By Katie Fuhs and Blair Glencorse

 

Governance cannot be open unless it is open for everyone. This means it needs to include women, indigenous groups, members of the LGBTQIA+ community and many others. Youth cross-cuts all of these groups, and young people are even playing a critical role in pushing for a more transparent, fair and equitable response and recovery from the COVID-19 pandemic. Young people have always been willing to challenge the status-quo but have historically had difficulty ensuring that their voices and ideas are included in policymaking  processes. But with massive demographic shifts around the world, enhanced connectivity, and rapidly evolving ideas and networks, youth are now more able, powerful and willing to drive open governance than ever before.

This came through loud and clear at the recent OpenGov Digital Youth Summit, which convened more than 1,000 young people from over 112 countries for two days of brainstorming, peer exchange, skills building and networking. There were some key themes that came through strongly during the discussions:

  1. Young people can help set the agenda for building back better if they are given the opportunity to do so. But, too often they have to make their voices heard outside of government systems that do not recognize the value of their insights, perspectives, and ideas as recent youth-led protests in NigeriaThailand and Peru have made clear. Young people see themselves not as revolutionaries or trouble-makers but as “good trouble” if the pathways can be created to ensure they are included in decision-making.
  2. Including youth in decision-making is not a COVID-19 specific problem. There are structural barriers to participation maintained by a generation in power that is uninterested in and/or uninformed about the kind of challenges young people are facing today. In Africa, for example, the age gap between the population and national leaders, on average, is 42 years; and only 14% of parliamentarians are under 40. There has to be a wholesale shift in pathways into decision-making for youth to address this. For example, the Mayor of Buenos Aires has just created a cabinet with 2 public servants under the age of 30. This is a start- and more people in power need to do the same.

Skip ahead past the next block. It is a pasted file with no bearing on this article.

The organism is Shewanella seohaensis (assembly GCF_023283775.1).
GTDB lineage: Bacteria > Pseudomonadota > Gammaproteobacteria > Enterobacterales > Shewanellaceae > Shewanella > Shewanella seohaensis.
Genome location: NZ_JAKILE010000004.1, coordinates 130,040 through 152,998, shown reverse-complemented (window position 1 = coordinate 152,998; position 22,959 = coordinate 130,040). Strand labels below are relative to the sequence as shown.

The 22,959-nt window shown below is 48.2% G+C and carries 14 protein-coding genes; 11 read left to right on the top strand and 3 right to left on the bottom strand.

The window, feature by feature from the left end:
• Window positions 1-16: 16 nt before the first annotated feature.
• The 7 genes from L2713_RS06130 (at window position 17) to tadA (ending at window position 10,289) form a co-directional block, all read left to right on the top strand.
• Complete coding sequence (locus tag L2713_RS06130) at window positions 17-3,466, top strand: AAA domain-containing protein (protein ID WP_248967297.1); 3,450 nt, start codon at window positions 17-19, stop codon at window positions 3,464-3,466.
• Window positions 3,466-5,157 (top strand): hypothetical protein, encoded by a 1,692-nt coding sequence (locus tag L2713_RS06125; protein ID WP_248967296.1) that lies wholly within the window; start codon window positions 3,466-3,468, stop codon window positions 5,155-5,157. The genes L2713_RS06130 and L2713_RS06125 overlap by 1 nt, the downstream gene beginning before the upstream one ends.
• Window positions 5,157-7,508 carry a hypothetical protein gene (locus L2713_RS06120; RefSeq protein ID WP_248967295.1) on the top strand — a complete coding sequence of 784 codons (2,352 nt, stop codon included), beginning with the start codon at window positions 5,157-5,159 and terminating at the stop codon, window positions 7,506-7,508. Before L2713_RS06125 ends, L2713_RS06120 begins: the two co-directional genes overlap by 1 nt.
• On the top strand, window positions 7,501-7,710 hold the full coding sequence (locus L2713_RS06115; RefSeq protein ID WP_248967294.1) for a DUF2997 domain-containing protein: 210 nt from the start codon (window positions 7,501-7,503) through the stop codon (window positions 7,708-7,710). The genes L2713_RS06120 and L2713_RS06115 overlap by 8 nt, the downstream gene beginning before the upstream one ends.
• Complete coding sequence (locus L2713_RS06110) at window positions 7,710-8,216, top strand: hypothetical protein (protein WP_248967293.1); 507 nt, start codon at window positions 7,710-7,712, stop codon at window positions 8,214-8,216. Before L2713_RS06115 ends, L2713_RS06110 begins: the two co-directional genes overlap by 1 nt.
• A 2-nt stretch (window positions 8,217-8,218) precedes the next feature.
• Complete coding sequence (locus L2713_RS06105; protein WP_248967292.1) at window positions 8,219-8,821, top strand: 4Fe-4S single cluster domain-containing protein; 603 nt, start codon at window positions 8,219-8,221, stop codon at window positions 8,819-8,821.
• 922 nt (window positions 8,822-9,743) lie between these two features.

3. There is a deep and understandable mistrust of governments but a clear articulation of the idea that “transparency breeds trust and solidarity”. If those in power want the support of younger generations to address current challenges, they must commit to open data, processes and policies. And youth are leading the way in showing how this can be done collaboratively- from Reaccion, an open contracting platform in Paraguay; to the DCDJ program which supports healthcare data synthesis in Cote D’Ivoire; to Compras COVID which is tracking COVID-19 spending in Chile.
  4. Inclusion is central. Effective public governance cannot be achieved without the active, ongoing, and meaningful inclusion of all demographic groups in society. So, young people want governments and other decision-makers to double-down on bringing all kinds of people into governance in ways that are disaggregated and make sense within specific contexts and communities. This also means creating innovative spaces for people to engage- using different tools, languages and techniques- and meeting various groups where they reside and congregate physically and digitally.
  5. The current moment provides a historic opportunity to co-create an intentional, transformative, inter-generational response to this pandemic- and future emergencies. Currently, the response and recovery to this virus is not proving nearly big enough in vision or scope to fundamentally shift governance dynamics and address pandemic-created problems. Resources like the open government approaches to COVID-19 crowdsourced by OGP are an excellent starting point. But there is more we can do to synthesize, support, and scale up the incredible ways young people are stepping up to this crisis. Young people like the founders of DamoGo in South Korea, who transformed their food waste-reduction app into a donation app; and the singers of the Ndlovu Youth Choir in South Africa, who composed musical editions of WHO safety guidelines in local languages for example.

As we heard during the Summit: “youth cannot afford to be bystanders”. Through the OpenGov Youth Collective, we hope to continue building a community of “good troublemakers” to do everything from organizing future digital summits to running creative campaigns to developing advocacy efforts to change legislation. And OGP can be a platform for young people to generate the change they want to see. Through their OGP action plans, governments can purposefully include young people- as they have already in places like TunisiaUruguay and Germany. Just as youth can no longer afford to work outside of government processes, those in power can no longer afford to exclude them from decision-making.